“I can’t believe people are so nice to me in this town,” the Memphis native said, recalling how as a young man he “shook the dust off this town” but then later “washed up again on its shores” to do the basic research on the city’s old Jewish district, the Pinch. For the past 28 years, Stern, 67, has taught creative writing at Skidmore College in Saratoga Springs, N.Y.
“When I first saw it, it was this moonscape,” he said of the old district just beyond the levees to the Mississippi River along downtown’s North Main Street that once was home to succeeding waves of Irish, German and Jewish immigrants. “I learned it was a self-sustained, very vital, East European enclave with artisans, fishmongers, tailors. Yiddish was the lingua franca of the street.
The burgeoning writer stumbled upon literary gold. “I guess my stories were looking for a home.”
Indeed, Stern’s wonderful tales put him in a league with the great Jewish writers Isaac Babel (whose stories were an inspiration to him), Isaac Bashevis Singer, Sholem Asch, and Sholom Aleichem. Like those writers, Stern writes of poor shopkeepers and ragmen who live their lives in a world constantly threatened by the larger world outside that neither understands nor tolerates them very well.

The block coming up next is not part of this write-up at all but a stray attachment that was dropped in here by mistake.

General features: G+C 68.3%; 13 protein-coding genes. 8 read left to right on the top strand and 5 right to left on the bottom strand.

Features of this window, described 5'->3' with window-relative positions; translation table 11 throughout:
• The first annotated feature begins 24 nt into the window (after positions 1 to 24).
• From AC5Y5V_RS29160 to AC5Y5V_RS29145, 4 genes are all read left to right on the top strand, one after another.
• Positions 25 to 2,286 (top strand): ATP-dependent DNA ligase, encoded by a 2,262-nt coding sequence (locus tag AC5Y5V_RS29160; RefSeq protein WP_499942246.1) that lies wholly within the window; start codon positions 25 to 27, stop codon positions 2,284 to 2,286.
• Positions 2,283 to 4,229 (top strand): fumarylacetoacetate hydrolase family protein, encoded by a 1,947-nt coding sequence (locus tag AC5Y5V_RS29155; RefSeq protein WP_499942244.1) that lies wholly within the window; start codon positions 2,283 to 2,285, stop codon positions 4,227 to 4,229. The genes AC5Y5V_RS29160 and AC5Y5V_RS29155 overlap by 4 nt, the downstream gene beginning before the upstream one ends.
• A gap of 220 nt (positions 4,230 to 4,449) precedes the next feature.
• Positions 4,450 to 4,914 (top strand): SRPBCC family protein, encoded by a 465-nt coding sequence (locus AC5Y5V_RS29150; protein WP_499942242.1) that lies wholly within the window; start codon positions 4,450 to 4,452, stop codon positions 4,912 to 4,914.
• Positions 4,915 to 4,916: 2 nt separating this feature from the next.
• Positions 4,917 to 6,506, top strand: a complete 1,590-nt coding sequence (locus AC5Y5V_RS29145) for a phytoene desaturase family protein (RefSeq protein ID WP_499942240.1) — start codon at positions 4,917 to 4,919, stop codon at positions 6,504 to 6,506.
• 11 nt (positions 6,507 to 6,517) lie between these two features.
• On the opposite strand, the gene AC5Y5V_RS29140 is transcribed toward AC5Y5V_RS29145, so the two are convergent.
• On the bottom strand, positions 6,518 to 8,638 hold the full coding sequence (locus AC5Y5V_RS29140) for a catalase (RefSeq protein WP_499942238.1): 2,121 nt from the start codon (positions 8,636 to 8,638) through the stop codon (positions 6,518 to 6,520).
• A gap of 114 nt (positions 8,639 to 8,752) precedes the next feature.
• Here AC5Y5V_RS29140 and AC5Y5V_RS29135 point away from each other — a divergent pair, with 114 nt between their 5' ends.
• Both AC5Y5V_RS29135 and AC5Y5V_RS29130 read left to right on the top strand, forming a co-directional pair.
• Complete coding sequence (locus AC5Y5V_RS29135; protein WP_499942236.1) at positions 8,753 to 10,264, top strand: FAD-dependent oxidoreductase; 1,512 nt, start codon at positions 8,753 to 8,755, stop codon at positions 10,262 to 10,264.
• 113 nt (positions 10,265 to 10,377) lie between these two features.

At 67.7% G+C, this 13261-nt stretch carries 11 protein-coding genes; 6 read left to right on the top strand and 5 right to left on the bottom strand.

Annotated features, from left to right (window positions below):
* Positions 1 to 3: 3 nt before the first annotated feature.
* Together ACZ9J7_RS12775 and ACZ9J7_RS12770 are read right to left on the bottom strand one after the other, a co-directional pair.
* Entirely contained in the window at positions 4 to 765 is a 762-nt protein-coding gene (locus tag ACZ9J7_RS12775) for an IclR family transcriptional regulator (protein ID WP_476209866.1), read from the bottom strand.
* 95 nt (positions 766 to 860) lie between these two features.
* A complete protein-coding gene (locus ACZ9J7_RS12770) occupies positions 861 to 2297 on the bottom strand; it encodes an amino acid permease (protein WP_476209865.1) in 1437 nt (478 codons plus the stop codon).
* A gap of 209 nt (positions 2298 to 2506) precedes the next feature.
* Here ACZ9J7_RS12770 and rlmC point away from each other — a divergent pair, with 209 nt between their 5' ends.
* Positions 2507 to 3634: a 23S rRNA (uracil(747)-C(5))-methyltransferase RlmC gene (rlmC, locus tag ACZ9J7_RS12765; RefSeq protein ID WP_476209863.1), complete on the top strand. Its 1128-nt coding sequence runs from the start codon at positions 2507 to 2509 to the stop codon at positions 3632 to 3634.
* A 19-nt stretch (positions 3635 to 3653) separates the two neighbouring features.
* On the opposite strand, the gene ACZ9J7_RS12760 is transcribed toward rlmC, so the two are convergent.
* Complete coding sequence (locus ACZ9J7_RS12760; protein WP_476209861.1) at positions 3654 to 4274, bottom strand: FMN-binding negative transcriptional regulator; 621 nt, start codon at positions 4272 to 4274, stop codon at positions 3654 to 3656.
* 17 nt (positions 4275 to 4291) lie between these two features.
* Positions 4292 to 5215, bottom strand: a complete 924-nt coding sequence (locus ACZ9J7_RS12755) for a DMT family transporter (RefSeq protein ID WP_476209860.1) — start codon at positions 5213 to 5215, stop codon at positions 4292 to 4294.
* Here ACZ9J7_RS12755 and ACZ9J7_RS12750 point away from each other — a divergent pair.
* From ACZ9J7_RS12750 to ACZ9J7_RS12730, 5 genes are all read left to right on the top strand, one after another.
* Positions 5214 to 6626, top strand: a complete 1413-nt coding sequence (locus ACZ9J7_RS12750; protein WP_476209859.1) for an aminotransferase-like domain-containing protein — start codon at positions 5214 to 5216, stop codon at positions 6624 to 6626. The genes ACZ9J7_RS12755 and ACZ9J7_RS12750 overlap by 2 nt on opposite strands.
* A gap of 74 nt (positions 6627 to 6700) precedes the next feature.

The Southern Medicaid Gap
According to a recent Kaiser Family Foundation, the Southern states of Florida, Texas, Georgia and North Carolina are home to 61 percent of the approximately four million people denied Medicaid coverage in this country.
“And it’s people in the South who are predominantly left out because Republicans refuse to have anything to do with President Obama,” the Texas-based Progressive Populist recently reported.
Anti-union secrecy in Chattanooga
As the United Auto Workers continues to try speak on behalf of workers at the Volkswagen plant in Chattanooga, Tenn., even without official collective bargaining status, the rival group set up to counter the UAW’s presence there operates in relative secrecy.